No, I’m Not An Atheist By Faith, Here Are My Arguments.

Yesterday Ron Rosenbaum aggressively attacked atheism and defended agnosticism in Slate. He starts out with the familiar charge that atheists have “faith”. But faith in what?

Atheists display a credulous and childlike faith, worship a certainty as yet unsupported by evidence—the certainty that they can or will be able to explain how and why the universe came into existence.

Okay, so by “atheists” he does not by any means mean me. I do not worship any alleged certainty that some day I will be able to explain how and why the universe came into existence. First, I have no such certainty. Second, I do not worship any such certainty, either in myself or in others. I do not even worship the aspiration to such certainty if it is disconnected from warrant for such certainty. If some day people can make justified claims to know with certainty where the universe comes from, then they are welcome to hold that belief with certainty.

But, unlike faithful believers, I do not think aspiring to the attitude of certainty without the warrant for certainty is praiseworthy in the least. So, I do not hold to “as much a faith-based creed as the most orthodox of the religious “ do since apparently I neither agree with the substance of the alleged creed nor the view that it is desirable to hold views by faith.

This second distinction is a crucial one. Even if atheists do hold some beliefs by faith (and I’d be open to hearing what you think these are—I’m unpersuaded Rosenbaum has put his finger on any faith-beliefs in his piece), it still matters that we would not hold beliefs on faith as a matter of principle or deliberate idealization of faith-based believing. Faith-based thinking in atheists is a blind spot, not a deliberately cultivated disposition treated as a virtue. It is an unadmitted vice if it exists at all.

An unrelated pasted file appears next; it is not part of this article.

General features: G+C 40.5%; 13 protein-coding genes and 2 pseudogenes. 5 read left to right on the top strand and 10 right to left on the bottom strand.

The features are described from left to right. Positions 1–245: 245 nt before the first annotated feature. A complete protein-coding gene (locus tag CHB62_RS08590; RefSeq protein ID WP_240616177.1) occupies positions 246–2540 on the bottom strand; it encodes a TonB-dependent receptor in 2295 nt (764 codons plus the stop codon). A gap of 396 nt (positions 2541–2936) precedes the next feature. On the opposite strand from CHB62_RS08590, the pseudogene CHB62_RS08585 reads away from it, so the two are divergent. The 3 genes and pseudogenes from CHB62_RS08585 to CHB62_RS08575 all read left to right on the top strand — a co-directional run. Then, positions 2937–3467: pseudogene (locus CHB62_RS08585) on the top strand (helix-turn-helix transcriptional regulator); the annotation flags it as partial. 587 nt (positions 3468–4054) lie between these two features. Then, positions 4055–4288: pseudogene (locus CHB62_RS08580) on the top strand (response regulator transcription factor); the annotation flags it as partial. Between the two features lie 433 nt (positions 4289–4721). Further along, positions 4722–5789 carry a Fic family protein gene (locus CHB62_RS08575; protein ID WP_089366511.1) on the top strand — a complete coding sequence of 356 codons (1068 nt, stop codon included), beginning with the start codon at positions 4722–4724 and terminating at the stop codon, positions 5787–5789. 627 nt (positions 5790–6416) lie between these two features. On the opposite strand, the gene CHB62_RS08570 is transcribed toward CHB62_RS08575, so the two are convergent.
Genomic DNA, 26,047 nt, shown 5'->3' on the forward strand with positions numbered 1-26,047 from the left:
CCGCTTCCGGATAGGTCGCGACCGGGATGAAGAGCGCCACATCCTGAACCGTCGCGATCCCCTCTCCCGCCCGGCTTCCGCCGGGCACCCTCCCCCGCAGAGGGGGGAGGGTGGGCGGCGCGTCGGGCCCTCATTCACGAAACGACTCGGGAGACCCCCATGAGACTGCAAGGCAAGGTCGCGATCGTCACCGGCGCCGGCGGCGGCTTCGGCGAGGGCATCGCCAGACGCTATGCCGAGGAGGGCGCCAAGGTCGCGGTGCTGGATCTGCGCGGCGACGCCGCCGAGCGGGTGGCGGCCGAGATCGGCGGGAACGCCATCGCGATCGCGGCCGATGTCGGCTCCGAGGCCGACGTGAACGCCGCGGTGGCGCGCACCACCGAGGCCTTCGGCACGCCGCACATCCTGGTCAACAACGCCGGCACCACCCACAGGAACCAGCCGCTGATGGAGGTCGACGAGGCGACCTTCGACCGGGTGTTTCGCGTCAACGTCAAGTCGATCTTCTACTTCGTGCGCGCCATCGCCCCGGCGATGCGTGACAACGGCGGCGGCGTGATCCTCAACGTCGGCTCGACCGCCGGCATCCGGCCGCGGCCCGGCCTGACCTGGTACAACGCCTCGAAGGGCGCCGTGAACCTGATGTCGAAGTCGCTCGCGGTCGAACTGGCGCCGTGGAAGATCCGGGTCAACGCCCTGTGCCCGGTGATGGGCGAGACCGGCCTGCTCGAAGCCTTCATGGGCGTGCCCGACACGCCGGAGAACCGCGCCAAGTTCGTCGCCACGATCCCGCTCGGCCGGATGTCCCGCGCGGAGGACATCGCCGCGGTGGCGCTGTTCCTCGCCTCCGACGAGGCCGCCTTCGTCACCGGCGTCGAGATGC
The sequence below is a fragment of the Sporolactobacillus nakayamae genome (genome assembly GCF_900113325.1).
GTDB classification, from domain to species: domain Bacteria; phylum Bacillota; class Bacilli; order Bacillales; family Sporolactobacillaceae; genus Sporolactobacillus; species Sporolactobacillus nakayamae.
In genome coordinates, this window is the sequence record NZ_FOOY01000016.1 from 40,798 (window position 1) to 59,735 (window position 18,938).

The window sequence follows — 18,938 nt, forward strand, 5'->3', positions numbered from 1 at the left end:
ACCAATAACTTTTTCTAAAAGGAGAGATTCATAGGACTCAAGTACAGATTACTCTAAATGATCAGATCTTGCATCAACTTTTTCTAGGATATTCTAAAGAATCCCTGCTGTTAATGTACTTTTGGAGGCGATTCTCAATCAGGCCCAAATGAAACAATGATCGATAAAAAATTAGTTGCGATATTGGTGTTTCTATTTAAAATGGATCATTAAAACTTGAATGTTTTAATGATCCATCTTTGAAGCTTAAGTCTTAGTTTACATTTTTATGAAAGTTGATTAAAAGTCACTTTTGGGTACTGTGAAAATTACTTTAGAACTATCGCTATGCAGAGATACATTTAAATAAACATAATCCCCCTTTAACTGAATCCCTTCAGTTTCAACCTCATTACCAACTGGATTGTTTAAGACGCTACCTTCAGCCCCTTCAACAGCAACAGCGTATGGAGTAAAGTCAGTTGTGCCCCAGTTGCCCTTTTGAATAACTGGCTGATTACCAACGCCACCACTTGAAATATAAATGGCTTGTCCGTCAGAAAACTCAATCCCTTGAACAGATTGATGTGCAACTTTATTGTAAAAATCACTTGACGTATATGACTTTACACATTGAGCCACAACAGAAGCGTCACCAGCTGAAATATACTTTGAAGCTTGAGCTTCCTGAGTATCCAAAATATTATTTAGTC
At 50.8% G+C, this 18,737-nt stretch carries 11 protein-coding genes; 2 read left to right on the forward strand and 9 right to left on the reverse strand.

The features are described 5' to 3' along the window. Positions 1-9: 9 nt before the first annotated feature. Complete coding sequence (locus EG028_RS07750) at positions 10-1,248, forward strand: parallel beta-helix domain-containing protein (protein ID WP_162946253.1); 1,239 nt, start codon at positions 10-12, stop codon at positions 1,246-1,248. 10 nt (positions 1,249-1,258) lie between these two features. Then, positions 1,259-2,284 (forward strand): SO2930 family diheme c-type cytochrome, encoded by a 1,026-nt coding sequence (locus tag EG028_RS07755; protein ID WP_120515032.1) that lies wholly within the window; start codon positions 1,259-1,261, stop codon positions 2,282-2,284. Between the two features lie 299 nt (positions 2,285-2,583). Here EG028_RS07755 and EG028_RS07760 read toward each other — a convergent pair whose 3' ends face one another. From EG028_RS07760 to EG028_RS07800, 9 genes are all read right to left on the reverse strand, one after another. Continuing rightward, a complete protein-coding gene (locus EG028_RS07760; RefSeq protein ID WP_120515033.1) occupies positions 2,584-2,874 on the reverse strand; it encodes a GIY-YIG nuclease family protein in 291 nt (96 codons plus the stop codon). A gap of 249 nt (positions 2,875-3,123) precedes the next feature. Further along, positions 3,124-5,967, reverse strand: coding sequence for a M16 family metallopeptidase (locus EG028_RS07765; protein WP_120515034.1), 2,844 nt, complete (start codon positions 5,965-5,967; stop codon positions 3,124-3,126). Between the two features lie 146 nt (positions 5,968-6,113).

He goes on:

Faced with the fundamental question: “Why is there something rather than nothing?” atheists have faith that science will tell us eventually. Most seem never to consider that it may well be a philosophic, logical impossibility for something to create itself from nothing. But the question presents a fundamental mystery that has bedeviled (so to speak) philosophers and theologians from Aristotle to Aquinas. Recently scientists have tried to answer it with theories of “multiverses” and “vacuums filled with quantum potentialities,” none of which strikes me as persuasive.

Again, I have no such unwarranted belief that science necessarily will answer this question. What I know is that some questions that “bedeviled” thinkers from Aristotle to Aquinas do not bedevil us anymore. There has been 800 years of learning since them, including just 400 or so years of truly unprecedented growth in knowledge during which questions once thought purely metaphysical and incapable of empirical resolution (like atom theory) have proven solvable with empirical science after all.

So, there is reason not to rule out dogmatically, as the dogmatic agnostic might, that some day a God-principle could be conclusively enough proven or disproven that it could become a matter of bare scientific knowledge that there either is or is not a God. I have neither a dogmatically held confidence that it will happen nor a dogmatic doubt of its very possibility.

Do I consider that it “may well be a philosophic logical impossibility for something to create itself from nothing”?  Yes, I consider that and it is one of the reasons that I think the idea of a God—you know, a being that creates itself from nothing—is a worse explanation than that there was always just something and that all processes of “creating” and all states of “nothing” that we understand happen within this something that we find around us already.

All acts of creating and destroying, all differences between being and nothingness happen within reality itself. I do not see a reason to posit that these processes that occur within reality as we can grasp it are also somehow above reality as we know it conditioning it itself. In other words, it is quite a leap, as yesterday I quoted Sean Carroll arguing, to go from a process among particular contingent realities whereby they cause different forms to arise within reality to posit that reality itself must be a form that needed to be caused to come about by some other thing prior to it.